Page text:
Techniques for Time Management
Looking for ways to manage your time and increase your chill? Then you’ve come to the right place! Besides these simple strategies that you can employ in your personal life or business, there are also some effective time management techniques you can follow to improve your time management skills. Without further ado, let’s take a look at each one of them!
1. Take stock
Before you can even begin to engage in a time management plan, it’s essential to know what you’re actually spending your time doing.
You might be surprised to learn that you spend way more time than you think returning emails and answering messages, which is the first step to understanding how to trim down that time, or if that’s not an option, how to accommodate that time and adjust other things in your day around it.
2. Plan For The Next Day
Before you close up shop and end your workday, sit down with your planner, calendar, or whatever you use to keep track of your to-do lists and what you need to get done.
Write down a list of the most important things you have to do the next day, then make sure you have everything you need to hit the ground running when you get back to your desk in the morning. Tidy up, make sure everything’s charged, sticky notes stuck, etc.
It doesn’t hurt to keep a daily calendar of inspirational images on your desk or quotes on time management as a homepage in your browser. You’d be surprised how much a clever or insightful phrase can motivate!
A master list of the best time management quotes out there to keep you inspired and away from procrastination.
3. Organize Your Morning Routine
When we follow an easy, low-maintenance morning routine, it sets the stage for the mood of the rest of the day. Even if it’s just shower, coffee, and breakfast before you even look at anything work-related, make it a ritual, it doesn’t have to be a big deal as long as it puts you in a space of relaxed focus.
When you do get to your desk, be mindful of your time when you read and respond to emails and messages to make sure you’re staying on track, then revisit the task list you made the night before and prioritize them based on new information you may have received through any new emails and messages, deadlines, etc.
Time blocking is an excellent method for prioritizing your tasks and stay on track. For more information about time blocking and how it works check out:
How to make all your tasks manageable, organize your time effectively, and digitize your diary with this time blocking technique.
4. Put Unpleasant Tasks First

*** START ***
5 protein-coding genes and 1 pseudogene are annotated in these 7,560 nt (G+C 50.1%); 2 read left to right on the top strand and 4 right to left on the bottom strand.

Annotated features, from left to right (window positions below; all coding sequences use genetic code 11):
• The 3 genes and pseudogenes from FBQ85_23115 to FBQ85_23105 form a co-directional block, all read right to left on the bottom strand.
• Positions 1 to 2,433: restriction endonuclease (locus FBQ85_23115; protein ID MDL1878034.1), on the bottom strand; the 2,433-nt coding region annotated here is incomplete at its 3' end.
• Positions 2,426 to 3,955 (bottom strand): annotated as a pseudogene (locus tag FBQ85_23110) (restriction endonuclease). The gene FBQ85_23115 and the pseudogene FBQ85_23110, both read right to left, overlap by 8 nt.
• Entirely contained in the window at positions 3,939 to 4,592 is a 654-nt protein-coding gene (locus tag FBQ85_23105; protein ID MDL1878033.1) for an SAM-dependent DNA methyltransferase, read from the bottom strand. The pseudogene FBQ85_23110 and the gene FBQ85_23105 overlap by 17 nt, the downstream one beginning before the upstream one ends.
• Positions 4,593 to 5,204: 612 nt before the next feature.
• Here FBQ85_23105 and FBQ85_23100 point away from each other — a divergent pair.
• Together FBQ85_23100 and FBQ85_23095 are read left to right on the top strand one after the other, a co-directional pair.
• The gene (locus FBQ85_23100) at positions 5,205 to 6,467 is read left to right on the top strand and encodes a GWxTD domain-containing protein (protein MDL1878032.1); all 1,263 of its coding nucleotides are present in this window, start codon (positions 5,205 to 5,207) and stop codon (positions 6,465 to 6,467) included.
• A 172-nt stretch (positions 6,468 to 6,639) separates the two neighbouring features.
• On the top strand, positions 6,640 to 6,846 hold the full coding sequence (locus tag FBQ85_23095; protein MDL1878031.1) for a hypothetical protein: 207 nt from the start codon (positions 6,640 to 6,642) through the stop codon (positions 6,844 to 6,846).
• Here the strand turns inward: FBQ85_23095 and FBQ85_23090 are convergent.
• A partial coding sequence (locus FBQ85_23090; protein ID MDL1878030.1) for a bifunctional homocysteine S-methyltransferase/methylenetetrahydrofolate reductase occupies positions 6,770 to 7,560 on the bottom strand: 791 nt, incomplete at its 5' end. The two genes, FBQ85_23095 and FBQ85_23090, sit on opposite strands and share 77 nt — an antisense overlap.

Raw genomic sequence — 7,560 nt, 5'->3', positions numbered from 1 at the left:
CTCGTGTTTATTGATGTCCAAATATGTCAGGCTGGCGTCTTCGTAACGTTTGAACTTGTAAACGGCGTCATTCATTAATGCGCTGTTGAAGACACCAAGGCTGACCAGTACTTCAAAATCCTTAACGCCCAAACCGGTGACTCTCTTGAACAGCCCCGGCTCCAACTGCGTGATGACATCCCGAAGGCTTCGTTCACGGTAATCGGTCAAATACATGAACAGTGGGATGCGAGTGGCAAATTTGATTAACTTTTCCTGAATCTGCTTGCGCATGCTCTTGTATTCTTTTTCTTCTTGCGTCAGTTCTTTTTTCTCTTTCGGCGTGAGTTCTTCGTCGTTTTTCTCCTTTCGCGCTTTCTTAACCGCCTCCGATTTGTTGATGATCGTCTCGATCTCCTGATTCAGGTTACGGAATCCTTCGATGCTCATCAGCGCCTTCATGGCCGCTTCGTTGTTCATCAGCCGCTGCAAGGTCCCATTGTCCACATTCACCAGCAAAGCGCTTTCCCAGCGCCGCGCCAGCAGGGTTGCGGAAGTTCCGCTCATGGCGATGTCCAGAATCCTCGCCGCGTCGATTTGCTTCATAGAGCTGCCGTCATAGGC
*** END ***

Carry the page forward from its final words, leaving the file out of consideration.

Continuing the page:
Start achieving your daily goals by completing the most unpleasant tasks first.
The reasoning behind this is twofold: first, your focus is sharper and less fatigued at the beginning of the day, you’re able to think more clearly and efficiently. The second is perhaps more important when it comes to stress – if you procrastinate, that task will loom over you. Just get it out of the way, it’ll feel so good to strike it off your to-do list and that weight will be lifted. (BTW, this time management technique is particularly useful for students.)
5. Pad Your Schedule
ALWAYS budget more time than you predict you’ll need to complete a task, not only because sometimes you’ll need more time than you expected, but also because you need some time to come up for air. When your watch or timer tells you to stand up, do it! Take a quick walk to get the circulation flowing, and clear your head. Oh, and unless you’re a robot, you may need a bathroom break or two.
6. Eliminate Distractions
When starting a new task our brain takes time to get accustomed to it. This means that if we get distracted, we need time to get back to the same level of concentration.
Besides: nothing is more frustrating than spending some time devising how you’ll approach the task, then just as you’re ready to dig into it, someone texts you with something unimportant. Or a conversation in the next room draws your attention away. Now you’ve lost your pace and have to refocus to start over!
No one loves that, so eliminate as many distractions as possible. Turn off your cell phone to avoid pop-up messages and social media, find a comfortable place away from noises and talkative colleagues, and consider using the Pomodoro technique.
Could a simple kitchen timer in the shape of a tomato make a MASSIVE difference in organizing your daily routine?